Demian Bulwa,Henry K. Lee, Chronicle Staff Writers
Friday, July 10, 2009
(07-09) 13:44 PDT DALY CITY -- Two suspected members of the MS-13 gang have been arrested and a third is being sought in the Daly City slaying of a 21-year-old college student who was shot because his friends were wearing red - a color claimed by a rival gang - police said Thursday.
One of Moises Frias Jr.'s companions was wearing a red sweater, and another a red-and-white San Francisco 49ers cap, when their car was riddled with bullets near the Daly City BART Station on Feb. 19. Frias died before he could reach the hospital, and two of the other three young men in the car were wounded.
None of the victims had anything to do with gangs, investigators said.
"That's very stupid thinking," Moises Frias Sr. said after learning of the arrests. "They're going to shoot him just because of that? Why don't they just kill each other?"
The father said he would ask San Mateo County prosecutors to seek the death penalty in the killing, which he said devastated his family and made him fear for the safety of his surviving 18-year-old son and 13-year-old daughter.
"I would never expect something like this to happen in my life," he said. "These guys, they destroyed my life, me and family, for nothing."
Daly City police Detective Gregg Oglesby noted that Frias' shooting was strikingly similar to the June 2008 killing of a San Francisco father, Tony Bologna, and his two sons in the Excelsior neighborhood. Prosecutors say another member of MS-13 - a subset of the Sureño gang, which claims the color blue - opened fire after mistaking one of the sons for a member of the rival Norteños, who claim red.
"It's a sad day that young Hispanic men can't wear a red sweater without somebody pointing fingers at them and thinking he's a gang member," Daly City police Lt. Jay Morena said.
Around the Bay Area, authorities say several such cases of mistaken gang affiliation in recent years have prompted killings, assaults and robberies. Many young Latino men say they are routinely "checked," or asked whether they are Norteño or Sureño.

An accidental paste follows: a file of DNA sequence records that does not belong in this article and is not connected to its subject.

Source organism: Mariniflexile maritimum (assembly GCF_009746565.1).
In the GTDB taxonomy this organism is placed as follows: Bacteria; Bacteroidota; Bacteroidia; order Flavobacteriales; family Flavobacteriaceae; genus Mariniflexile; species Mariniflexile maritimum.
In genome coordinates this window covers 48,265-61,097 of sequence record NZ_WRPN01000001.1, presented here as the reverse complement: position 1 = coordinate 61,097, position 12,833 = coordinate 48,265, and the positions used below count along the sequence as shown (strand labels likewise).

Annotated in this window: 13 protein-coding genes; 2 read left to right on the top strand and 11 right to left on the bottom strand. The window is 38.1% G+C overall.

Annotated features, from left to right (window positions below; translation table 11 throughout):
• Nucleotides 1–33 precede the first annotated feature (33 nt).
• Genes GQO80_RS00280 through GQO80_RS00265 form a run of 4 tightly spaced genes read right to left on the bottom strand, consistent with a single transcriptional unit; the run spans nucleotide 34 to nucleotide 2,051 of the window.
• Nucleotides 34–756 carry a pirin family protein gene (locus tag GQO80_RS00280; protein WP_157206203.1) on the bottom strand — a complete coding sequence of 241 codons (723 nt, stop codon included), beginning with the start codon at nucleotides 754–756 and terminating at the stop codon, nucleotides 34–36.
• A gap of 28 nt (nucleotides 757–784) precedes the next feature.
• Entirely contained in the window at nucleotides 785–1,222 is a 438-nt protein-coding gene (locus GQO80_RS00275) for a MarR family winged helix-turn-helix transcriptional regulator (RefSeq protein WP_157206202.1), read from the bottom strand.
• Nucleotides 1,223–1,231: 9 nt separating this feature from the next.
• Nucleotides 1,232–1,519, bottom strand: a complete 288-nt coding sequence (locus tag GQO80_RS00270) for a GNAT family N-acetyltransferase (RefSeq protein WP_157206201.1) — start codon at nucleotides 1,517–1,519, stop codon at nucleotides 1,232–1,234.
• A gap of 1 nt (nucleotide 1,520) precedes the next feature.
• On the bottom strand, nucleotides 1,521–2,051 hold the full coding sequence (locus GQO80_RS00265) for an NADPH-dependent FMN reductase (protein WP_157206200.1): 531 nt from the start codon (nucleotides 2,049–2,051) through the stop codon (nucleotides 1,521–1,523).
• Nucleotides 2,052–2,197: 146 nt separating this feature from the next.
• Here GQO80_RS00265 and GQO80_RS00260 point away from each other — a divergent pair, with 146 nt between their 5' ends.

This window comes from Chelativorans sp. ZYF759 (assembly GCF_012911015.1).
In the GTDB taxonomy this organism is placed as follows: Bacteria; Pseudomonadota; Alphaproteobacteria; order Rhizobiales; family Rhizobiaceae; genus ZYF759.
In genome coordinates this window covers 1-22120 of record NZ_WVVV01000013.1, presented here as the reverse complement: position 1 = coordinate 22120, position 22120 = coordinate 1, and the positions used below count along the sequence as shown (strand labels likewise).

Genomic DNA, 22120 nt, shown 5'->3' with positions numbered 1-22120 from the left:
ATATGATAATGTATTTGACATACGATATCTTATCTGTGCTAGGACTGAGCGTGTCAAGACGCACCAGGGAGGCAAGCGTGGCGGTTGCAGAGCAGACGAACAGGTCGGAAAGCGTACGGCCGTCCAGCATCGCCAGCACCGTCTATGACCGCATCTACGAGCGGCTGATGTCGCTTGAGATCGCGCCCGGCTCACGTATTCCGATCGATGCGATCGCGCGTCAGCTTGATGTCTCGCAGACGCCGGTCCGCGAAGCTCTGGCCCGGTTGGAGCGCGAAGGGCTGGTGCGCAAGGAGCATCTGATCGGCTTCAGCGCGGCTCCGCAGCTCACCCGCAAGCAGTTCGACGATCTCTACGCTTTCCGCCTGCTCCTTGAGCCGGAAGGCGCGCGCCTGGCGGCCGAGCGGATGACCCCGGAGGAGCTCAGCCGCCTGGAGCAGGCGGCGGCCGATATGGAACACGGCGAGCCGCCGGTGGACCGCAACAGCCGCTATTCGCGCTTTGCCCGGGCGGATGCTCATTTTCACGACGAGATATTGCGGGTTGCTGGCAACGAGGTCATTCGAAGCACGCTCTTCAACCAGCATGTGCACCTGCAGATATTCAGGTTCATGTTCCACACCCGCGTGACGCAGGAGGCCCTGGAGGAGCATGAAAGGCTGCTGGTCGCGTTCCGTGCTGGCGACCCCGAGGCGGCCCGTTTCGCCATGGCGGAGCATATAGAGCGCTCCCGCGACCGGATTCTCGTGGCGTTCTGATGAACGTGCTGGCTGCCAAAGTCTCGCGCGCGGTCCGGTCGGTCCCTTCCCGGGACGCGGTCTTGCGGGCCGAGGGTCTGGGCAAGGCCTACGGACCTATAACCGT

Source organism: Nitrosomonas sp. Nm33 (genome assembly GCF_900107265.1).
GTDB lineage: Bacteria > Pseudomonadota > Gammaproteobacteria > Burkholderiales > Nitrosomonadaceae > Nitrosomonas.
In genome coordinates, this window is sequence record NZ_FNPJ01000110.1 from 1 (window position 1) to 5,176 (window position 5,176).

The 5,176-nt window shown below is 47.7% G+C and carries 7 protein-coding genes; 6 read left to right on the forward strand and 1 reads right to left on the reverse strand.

"They don't do much verification of rival gang membership," Oglesby said. "It's a variation of racial profiling, but with potentially deadly consequences."
In the Daly City case, Danilo Velasquez, 28, was arrested early Wednesday in San Francisco. Luis Herrera, 18, was already at San Francisco County Jail on suspicion of auto theft and possession of a gun that was later determined to have been used to kill Frias, police said. Both have been charged with murder with the special circumstance of lying in wait, three counts of attempted murder and enhancements for participating in a criminal street gang and weapons possession.
A third alleged gang member, Jaime Balam, 20, was deported to his native Mexico eight days after the shooting - but before he was identified as a suspect - and is still being sought. Police said Balam, who had been deported once before, was picked up by federal immigration agents in San Francisco on Feb. 24.
Frias, who loved to dance to Mexican big band music and play baseball, was studying business at City College and was preparing to transfer to a state university. He was a technician at the San Francisco Public Utilities Commission who hoped to build a career at the water agency.
His friends, too, were college students. One was in his first year of law school.
On the night they were attacked, police said, they were listening to loud rap music as they drove toward a restaurant in a Buick Regal. About 7 p.m., while the group was stopped at a light on John Daly Boulevard next to the Daly City BART Station, Velasquez and Balam jumped out of a stolen Honda Civic and sprayed the Buick with bullets from an assault rifle and a .380-caliber pistol, Morena said.
The men got back into the Honda, which was driven by Herrera, and sped onto Interstate 280, police said.
Frias, the Buick driver and another friend were shot. The driver managed to steer 2 miles to Seton Medical Center as the passenger who was unhurt called for help. Doctors met the young men in front of the hospital, but Frias was already dead.
The Honda, which had been stolen in San Francisco's Mission District, was found by police in the Castro a day after the slaying.
Daly City police had few other leads until March 4, when a "very alert" San Francisco police officer stopped a car in which Herrera was a passenger and arrested him on suspicion of auto theft and possession of a loaded .380-caliber pistol, Morena said.
Ballistics tests revealed that the pistol had been used in the Daly City shooting, Morena said.